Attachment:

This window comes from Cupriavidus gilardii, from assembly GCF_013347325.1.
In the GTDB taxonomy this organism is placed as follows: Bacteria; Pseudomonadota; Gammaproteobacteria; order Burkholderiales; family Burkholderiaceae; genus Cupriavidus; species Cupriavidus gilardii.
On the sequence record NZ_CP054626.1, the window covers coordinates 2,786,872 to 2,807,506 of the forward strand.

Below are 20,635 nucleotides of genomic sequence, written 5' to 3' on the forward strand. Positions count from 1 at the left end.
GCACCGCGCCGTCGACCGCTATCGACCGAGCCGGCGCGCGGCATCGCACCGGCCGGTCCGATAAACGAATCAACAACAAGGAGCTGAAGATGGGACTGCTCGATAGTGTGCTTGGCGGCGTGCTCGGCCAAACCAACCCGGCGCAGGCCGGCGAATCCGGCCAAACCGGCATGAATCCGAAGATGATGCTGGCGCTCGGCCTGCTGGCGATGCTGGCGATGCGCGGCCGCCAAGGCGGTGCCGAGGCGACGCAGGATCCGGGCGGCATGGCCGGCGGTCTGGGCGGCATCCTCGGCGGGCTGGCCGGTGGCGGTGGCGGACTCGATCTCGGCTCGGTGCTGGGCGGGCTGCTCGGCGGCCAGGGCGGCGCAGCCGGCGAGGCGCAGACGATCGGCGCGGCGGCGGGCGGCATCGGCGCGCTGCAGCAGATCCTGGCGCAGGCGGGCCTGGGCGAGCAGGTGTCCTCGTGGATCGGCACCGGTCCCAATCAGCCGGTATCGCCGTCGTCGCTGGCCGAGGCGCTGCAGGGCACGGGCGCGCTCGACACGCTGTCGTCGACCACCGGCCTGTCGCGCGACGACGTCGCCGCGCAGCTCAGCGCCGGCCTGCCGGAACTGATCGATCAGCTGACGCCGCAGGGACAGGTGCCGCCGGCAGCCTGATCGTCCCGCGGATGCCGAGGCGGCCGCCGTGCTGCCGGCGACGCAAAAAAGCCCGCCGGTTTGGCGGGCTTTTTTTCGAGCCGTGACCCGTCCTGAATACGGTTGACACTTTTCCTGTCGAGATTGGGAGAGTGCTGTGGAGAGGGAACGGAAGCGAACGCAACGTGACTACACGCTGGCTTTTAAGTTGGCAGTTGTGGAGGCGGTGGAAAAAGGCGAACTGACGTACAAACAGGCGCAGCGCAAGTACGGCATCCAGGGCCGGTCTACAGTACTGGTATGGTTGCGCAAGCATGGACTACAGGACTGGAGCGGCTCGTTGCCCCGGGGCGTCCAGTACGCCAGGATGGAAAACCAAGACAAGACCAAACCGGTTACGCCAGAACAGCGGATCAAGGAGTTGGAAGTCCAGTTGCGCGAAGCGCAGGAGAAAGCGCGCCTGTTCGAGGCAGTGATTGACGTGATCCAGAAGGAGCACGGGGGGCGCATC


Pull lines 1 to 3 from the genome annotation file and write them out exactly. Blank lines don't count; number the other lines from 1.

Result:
This window comes from Cupriavidus gilardii, from assembly GCF_013347325.1.
In the GTDB taxonomy this organism is placed as follows: Bacteria; Pseudomonadota; Gammaproteobacteria; order Burkholderiales; family Burkholderiaceae; genus Cupriavidus; species Cupriavidus gilardii.
On the sequence record NZ_CP054626.1, the window covers coordinates 2,786,872 to 2,807,506 of the forward strand.